Explaining why that is come down to what George W Bush famously described as The Vision Thing.
Women are underrepresented at the top of businesses and are often described as being less visionary than men. I think that the two things may be linked.
When I left my first management job to join another company in a much more senior role the parting words from my old boss were, “being good at your job will never be enough.”
At the time I was puzzled and, quite frankly, annoyed. I took it as a slight. I had been a very good manager; hard-working, conscientious, on top of all the details, got on really well with my team and the rest of the organisation. And I was now moving to a better job. Being good at my job was clearly more than enough.
Over time I came to think that he was referring to politics and the games that are played within some organisations. I really could never be bothered with the Machiavelli like manoeuvrings of some of my colleagues and so, who knows, had I stayed in big corporate business then my reluctance to play may have held me back.
I now think that he probably meant the vision thing.
At that time I didn’t have a vision. I had clearly defined goals, – mostly around earning loads of money, buying an even bigger house and driving an even flashier car – I was only 24 and I did grow up! And I had clearly defined strategies which allowed me to reach my personal goals and achieve success for the businesses I worked for.
Quite honestly the idea that you needed a vision hadn’t occurred to me and even if it had I would probably have dismissed the notion out of hand.
The reason for recounting my own early experience is that I suspect that I am not alone amongst women. Women, generally, do not put much value in the vision thing. We suspect anything that may be seen to favour style over substance. As Margaret Thatcher elequently put it, ” If you want anything said ask a man. If you want anything done ask a woman.”
This feeling is rooted in the fact, as in my own experience, that we feel that we absolutely have to master the detail, to be 100% sure of our position before taking the lead. There is a parallel behaviour in recruitment where it is acknowledged that women need to feel they can fulfill every aspect of the role when applying for a new post whereas men will apply if they feel they fulfill just some of the requirements.
By focussing on the detail and being more sensitive to gaps in our experience we become reluctant to put our head above the parapet or to form a clear vision for ourselves and our organisations. We feel that we have to choose between competence and vision, and usually choose the former. In practice we, our companies and our communities need both.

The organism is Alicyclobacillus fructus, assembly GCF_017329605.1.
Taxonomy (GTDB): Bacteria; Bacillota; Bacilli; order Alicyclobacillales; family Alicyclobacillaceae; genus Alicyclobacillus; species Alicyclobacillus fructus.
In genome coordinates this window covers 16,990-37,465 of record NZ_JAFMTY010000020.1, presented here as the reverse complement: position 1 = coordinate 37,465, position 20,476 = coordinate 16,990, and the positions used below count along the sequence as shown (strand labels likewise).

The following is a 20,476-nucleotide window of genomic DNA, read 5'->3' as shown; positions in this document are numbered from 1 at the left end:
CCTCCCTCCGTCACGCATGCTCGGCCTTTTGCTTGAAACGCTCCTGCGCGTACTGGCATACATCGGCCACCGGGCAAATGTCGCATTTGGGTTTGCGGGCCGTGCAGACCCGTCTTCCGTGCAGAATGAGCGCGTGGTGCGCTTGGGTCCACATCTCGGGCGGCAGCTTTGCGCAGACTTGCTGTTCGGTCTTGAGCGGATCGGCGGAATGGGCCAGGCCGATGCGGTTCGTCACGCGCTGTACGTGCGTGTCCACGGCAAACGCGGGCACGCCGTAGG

I have always been competent, growing teams and businesses for over 25 years. I’m a late adopter of the vision thing.
A vision can be, indeed it has to be, something of substance. It isn’t, as I used to think, about mission statements and vacuous slogans such as such as the Metropolitan Police “Working for a safer London”. Goodness knows who thought that was a good idea and how much paint has been wasted putting that on patrol cars!
I have a vision for the3rdi magazine. Working in partnership with a team of truly amazing women and men we will create a community intent on changing the way the world does business.
Having a vision is one thing, communicating it is another. It means putting yourself, and your hard won reputation for competence, on the line. It requires confidence and belief in your ability to deliver.
Here too, might be another piece in the jigsaw. We may be seen as less visionary as we lack the confidence to put our hands up and be counted. The issue of womens confidence and self-esteem is a huge one but in the discussion of the vision thing we do need to see that self-belief and the willingness to share what we believe is vital.
And we don’t have to wait until something is perfect. Imperfect action is OK sometimes. My vision for the3rdi changes. This is fine. Being able to deliver a vision means sensing and responding to new opportunities as they arrive.
Women seeking more senior roles must be seen as visionary. We must be seen as having a vision for ourselves and for the organisations we lead, or would like to lead.
I never, ever thought that I would be grateful to Dubya but we really do need to address THE VISION THING